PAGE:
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Default Retirement Age to end this year

  • Published: Thursday, 13 January 2011

The Default Retirement Age (DRA) will be phased out between 6 April and 1 October 2011. The change gives people the freedom to continue working for longer and should also provide a boost to the UK economy.

Choosing when to retire

Losing your job after 50

Changes to age discrimination for over 50s and your rights if you've lost your job

At the moment, employers can make staff retire at 65 even if they are fit, healthy and can still do the job.

But with people living longer and healthier lives, the government wants to give people greater freedom in deciding when to retire.

Between 6 April and 1 October 2011 the DRA will be gradually phased out.

The last day employees can be compulsorily retired using the DRA will be 30 September. This means that the last day to provide the six months’ notice required under the DRA will be 30 March 2011.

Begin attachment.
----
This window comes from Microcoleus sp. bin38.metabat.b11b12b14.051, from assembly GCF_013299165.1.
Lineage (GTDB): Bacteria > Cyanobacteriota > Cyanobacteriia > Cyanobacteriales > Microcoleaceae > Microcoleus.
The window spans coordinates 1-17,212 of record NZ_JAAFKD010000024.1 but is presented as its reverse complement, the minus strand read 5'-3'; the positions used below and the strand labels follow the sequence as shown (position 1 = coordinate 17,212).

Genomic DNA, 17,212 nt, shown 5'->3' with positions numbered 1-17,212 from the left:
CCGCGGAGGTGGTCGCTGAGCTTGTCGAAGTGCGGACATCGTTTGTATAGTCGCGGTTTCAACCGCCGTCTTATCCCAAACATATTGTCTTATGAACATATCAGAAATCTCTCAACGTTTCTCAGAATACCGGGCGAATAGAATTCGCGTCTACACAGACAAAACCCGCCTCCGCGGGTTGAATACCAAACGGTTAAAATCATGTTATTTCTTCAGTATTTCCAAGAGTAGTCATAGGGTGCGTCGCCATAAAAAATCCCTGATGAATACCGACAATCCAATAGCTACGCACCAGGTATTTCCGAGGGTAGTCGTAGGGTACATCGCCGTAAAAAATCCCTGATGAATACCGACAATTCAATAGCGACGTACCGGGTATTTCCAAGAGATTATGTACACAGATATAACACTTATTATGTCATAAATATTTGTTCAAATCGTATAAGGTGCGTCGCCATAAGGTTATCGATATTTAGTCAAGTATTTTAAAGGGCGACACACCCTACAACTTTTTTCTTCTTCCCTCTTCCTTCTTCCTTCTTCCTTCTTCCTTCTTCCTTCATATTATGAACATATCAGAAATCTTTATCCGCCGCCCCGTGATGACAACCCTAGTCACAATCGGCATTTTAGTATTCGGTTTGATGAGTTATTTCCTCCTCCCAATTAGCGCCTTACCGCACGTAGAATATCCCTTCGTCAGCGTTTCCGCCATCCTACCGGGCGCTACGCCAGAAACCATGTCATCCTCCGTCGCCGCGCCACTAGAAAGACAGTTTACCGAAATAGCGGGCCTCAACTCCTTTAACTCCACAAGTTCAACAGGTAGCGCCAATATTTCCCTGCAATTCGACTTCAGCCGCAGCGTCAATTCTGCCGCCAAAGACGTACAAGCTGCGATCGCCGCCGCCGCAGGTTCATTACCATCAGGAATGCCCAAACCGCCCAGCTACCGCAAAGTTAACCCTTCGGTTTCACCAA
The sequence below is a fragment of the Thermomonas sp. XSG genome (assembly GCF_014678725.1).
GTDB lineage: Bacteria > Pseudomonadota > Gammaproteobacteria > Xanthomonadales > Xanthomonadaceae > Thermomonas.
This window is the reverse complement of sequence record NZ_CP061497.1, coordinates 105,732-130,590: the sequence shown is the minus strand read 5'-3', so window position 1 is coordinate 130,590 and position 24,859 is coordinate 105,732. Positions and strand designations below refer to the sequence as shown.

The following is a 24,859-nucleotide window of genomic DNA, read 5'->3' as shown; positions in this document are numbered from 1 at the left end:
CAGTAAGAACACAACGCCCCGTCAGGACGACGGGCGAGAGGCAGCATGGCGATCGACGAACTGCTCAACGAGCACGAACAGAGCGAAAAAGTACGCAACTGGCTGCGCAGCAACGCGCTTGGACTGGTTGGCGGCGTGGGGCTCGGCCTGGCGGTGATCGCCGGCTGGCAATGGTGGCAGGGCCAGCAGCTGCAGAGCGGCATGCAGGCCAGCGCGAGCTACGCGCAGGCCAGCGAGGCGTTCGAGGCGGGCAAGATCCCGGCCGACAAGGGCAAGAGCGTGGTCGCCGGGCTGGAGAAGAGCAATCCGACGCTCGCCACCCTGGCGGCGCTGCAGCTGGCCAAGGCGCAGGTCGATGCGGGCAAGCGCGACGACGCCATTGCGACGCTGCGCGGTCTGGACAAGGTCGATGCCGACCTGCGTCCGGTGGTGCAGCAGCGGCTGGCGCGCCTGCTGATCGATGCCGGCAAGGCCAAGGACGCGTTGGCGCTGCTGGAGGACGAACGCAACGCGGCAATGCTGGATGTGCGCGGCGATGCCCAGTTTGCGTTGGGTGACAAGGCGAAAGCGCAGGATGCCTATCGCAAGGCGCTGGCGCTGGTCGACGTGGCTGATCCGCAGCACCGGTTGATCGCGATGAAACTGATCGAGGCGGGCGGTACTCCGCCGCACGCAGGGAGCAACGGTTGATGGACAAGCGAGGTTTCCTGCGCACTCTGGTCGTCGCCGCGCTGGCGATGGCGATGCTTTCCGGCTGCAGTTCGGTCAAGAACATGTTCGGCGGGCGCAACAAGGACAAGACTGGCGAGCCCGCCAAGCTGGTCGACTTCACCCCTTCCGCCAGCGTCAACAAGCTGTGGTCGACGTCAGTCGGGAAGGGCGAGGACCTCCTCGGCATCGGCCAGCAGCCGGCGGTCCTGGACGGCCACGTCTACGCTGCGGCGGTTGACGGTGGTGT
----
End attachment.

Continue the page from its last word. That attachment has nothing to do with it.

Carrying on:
Employers can still use the DRA between 30 March and 6 April, but will have to use the ‘short notice provisions’. Under these an employee could claim compensation (subject to a maximum of eight weeks’ wages).

Between 6 April and 30 September, only people who were notified before 6 April, and whose retirement date is before 1 October, can be compulsorily retired.

From 1 October, employers will not be able to use the DRA to compulsorily retire employees.

There will still be exceptions to these new rules, however. Employers may continue to have a compulsory retirement age, but must be able to prove it is justified if challenged at an Employment Tribunal.

A detailed explanation of how the removal of the DRA may affect you is available on the Acas website.

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